Grey Saturday…Warm Colourways

Hypothetical Situation: You have $60.00 to spend on yarn. What do you buy?
The answers (if you’re me, and, like me, you have a “sweet tooth”):

1) A skein of Sundara Yarns’ luscious Cherry Blossom sock yarn. I live in Washington, DC, so this is a must-have, right? (Oh, Purly, puhleeeze tell me I can still get some Cherry Blossom if I have to wait until post-rent-week!)

2) Two skeins of Claudia Hand Painted Chocolate Cherry sock yarn (Do you see the color pattern developing here?)

3) One skein of this Claudia Hand Painted “Pink Dot” sock yarn, to go with the orphan skein I rescued from my LYS yesterday
Now, if only I had that $60.00… Hmmmm. What can I pawn? I have lots of stash yarn and a ton of books I could sell–anyone interested? ;-)

Not About the Socks

Remember these socks?

No? Well, if you’re interested, you can look here. If not, don’t worry…this isn’t about the (warm, cozy, comfy) socks. It’s about that lovely Corriedale roving.

Oh, those colors! They were like Italian water ice and gelato. Raspberry, blueberry, grape…Transluscent, saturated colors. I dyed the top/roving with Karida. It was our first hand-dyed roving experiment last fall. (She founded Neighborhood Fiber Company last year.)

Karida let me keep her Louet S10 at my place–a studio apartment…my husband’s so nice. (Well, with his trombone and trumpet taking up space, there wasn’t much he could say, right? But he’s still the nicest person ever.) So the S10 and I made friends while I practiced with some coarse Finn top they sent to me.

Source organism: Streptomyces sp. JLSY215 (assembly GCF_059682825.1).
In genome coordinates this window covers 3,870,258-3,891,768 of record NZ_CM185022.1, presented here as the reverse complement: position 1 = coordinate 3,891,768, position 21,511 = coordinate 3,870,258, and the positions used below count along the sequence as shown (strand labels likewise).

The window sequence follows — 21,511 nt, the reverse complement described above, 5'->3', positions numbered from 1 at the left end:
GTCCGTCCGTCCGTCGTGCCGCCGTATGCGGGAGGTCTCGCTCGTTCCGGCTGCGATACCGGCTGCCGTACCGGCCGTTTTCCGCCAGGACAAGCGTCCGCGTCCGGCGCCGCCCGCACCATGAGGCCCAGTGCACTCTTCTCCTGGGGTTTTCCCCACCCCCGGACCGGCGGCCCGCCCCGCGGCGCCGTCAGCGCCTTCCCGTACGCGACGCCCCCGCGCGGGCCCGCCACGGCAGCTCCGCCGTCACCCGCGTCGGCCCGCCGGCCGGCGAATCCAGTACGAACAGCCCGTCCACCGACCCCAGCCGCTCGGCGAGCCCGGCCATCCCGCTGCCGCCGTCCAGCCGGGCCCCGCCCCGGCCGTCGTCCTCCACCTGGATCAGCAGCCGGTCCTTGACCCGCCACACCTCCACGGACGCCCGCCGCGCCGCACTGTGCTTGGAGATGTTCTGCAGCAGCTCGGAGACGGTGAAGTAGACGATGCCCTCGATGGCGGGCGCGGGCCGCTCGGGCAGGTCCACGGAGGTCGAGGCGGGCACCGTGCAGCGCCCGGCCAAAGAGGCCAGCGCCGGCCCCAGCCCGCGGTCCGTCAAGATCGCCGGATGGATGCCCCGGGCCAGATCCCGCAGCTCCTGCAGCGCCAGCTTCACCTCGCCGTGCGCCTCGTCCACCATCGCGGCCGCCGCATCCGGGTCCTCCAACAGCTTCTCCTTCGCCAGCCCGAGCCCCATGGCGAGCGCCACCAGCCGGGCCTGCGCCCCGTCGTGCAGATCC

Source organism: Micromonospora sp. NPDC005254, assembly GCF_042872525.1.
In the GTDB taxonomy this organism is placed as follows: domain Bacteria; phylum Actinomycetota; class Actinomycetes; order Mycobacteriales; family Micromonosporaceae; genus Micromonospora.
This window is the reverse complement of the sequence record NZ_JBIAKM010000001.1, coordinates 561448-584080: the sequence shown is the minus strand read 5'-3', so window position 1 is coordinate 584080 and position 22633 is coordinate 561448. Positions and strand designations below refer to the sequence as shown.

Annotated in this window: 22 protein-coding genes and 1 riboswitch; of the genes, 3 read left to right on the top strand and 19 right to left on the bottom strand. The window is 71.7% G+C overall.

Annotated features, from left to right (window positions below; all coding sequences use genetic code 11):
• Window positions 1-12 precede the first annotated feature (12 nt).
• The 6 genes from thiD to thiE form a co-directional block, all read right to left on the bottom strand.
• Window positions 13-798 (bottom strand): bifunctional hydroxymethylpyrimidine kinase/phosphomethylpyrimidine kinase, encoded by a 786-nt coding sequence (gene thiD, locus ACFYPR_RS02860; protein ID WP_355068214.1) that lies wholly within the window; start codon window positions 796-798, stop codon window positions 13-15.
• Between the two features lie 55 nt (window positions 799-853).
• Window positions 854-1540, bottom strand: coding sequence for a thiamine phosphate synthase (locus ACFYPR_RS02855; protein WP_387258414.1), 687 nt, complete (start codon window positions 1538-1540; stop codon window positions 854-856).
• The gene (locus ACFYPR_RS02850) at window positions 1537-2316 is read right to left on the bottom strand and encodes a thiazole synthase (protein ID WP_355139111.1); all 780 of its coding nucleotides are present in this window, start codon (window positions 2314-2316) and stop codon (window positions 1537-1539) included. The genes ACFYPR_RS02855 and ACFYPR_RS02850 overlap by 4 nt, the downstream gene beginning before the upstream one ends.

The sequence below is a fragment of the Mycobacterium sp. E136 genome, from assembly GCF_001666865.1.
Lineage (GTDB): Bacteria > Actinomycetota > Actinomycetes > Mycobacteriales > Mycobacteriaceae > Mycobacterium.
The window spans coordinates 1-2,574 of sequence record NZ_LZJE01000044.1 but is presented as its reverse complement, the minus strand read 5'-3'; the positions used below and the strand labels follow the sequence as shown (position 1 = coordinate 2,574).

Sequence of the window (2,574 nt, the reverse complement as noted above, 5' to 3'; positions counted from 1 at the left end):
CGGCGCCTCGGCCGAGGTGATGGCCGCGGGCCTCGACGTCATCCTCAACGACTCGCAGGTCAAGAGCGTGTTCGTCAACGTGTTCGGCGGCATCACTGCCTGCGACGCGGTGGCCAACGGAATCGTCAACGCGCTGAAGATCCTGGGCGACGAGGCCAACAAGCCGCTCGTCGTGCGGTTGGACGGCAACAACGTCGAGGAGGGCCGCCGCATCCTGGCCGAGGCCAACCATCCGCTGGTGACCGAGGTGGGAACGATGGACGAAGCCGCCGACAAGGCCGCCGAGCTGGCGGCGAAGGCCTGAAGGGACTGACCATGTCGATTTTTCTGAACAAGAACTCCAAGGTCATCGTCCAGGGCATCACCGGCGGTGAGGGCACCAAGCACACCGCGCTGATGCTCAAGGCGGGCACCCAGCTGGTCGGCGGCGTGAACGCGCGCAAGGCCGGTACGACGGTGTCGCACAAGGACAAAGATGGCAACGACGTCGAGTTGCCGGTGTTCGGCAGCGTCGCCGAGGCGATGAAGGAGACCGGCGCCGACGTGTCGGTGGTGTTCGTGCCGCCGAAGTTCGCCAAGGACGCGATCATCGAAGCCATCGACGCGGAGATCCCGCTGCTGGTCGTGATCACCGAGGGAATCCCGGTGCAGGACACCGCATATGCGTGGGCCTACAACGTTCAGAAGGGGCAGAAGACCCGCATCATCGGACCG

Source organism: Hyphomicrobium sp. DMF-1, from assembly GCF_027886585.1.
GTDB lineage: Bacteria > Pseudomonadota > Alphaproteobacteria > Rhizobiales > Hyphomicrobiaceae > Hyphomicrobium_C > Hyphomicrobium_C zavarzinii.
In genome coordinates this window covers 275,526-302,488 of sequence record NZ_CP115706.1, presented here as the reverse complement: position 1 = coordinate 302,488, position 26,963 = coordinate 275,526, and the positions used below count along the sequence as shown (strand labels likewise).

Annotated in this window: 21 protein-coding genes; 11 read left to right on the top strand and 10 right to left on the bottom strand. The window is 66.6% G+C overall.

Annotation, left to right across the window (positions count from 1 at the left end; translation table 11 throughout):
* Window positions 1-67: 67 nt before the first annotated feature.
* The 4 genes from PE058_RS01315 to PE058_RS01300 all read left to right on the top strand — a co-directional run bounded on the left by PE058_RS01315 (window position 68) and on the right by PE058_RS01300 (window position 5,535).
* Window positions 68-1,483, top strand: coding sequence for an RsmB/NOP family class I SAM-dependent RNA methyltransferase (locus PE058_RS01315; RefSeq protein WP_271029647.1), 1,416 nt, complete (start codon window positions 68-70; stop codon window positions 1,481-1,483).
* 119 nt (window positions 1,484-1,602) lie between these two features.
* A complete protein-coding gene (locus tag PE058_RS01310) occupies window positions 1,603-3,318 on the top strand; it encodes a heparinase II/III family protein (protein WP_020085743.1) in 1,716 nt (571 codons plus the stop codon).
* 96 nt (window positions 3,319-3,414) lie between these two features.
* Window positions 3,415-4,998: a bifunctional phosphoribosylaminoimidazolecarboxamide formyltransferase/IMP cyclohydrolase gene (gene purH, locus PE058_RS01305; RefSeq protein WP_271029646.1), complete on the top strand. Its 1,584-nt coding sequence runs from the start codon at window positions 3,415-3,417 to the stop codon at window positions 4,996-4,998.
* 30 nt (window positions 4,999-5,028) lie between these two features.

(Like my chaotic fiber workshop/breakfast nook? I’m happy to say that the boxes are finally gone and our mirror is on the wall.)

I’d never spun before, so it took a few tries to get it right, but my drop spindle experience really paid off.

(Check it out: We have a Murphy bed in that cabinet!)

Not that my first attempts at wheel spinning felt easy, mind you–the speed was challenging. It made sense, though: I looked at the wheel and thought, “OK, there’s the hook, there’s the place that acts like the drop spindle shaft (the bobbin), that’s the part that puts the twist in the yarn…” You get the point. It just made sense to my brain.